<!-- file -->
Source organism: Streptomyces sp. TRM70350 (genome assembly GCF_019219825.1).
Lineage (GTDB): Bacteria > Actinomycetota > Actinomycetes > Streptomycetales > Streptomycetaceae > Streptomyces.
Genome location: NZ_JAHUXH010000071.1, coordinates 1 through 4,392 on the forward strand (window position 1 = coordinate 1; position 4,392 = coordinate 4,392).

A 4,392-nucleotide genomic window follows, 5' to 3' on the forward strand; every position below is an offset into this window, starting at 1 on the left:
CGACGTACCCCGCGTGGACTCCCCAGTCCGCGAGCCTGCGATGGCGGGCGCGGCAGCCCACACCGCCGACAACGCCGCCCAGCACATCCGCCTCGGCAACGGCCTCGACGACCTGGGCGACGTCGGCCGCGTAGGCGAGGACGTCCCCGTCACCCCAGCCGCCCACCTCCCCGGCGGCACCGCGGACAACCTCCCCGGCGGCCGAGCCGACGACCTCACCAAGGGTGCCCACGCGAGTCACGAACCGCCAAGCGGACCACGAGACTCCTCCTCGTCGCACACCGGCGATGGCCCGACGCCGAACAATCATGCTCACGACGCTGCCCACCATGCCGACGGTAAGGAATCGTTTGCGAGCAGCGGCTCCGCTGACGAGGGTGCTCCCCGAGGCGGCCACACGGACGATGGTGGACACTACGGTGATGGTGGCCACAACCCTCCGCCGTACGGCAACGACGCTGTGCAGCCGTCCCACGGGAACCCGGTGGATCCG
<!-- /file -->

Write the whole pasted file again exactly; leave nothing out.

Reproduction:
Source organism: Streptomyces sp. TRM70350 (genome assembly GCF_019219825.1).
Lineage (GTDB): Bacteria > Actinomycetota > Actinomycetes > Streptomycetales > Streptomycetaceae > Streptomyces.
Genome location: NZ_JAHUXH010000071.1, coordinates 1 through 4,392 on the forward strand (window position 1 = coordinate 1; position 4,392 = coordinate 4,392).

A 4,392-nucleotide genomic window follows, 5' to 3' on the forward strand; every position below is an offset into this window, starting at 1 on the left:
CGACGTACCCCGCGTGGACTCCCCAGTCCGCGAGCCTGCGATGGCGGGCGCGGCAGCCCACACCGCCGACAACGCCGCCCAGCACATCCGCCTCGGCAACGGCCTCGACGACCTGGGCGACGTCGGCCGCGTAGGCGAGGACGTCCCCGTCACCCCAGCCGCCCACCTCCCCGGCGGCACCGCGGACAACCTCCCCGGCGGCCGAGCCGACGACCTCACCAAGGGTGCCCACGCGAGTCACGAACCGCCAAGCGGACCACGAGACTCCTCCTCGTCGCACACCGGCGATGGCCCGACGCCGAACAATCATGCTCACGACGCTGCCCACCATGCCGACGGTAAGGAATCGTTTGCGAGCAGCGGCTCCGCTGACGAGGGTGCTCCCCGAGGCGGCCACACGGACGATGGTGGACACTACGGTGATGGTGGCCACAACCCTCCGCCGTACGGCAACGACGCTGTGCAGCCGTCCCACGGGAACCCGGTGGATCCG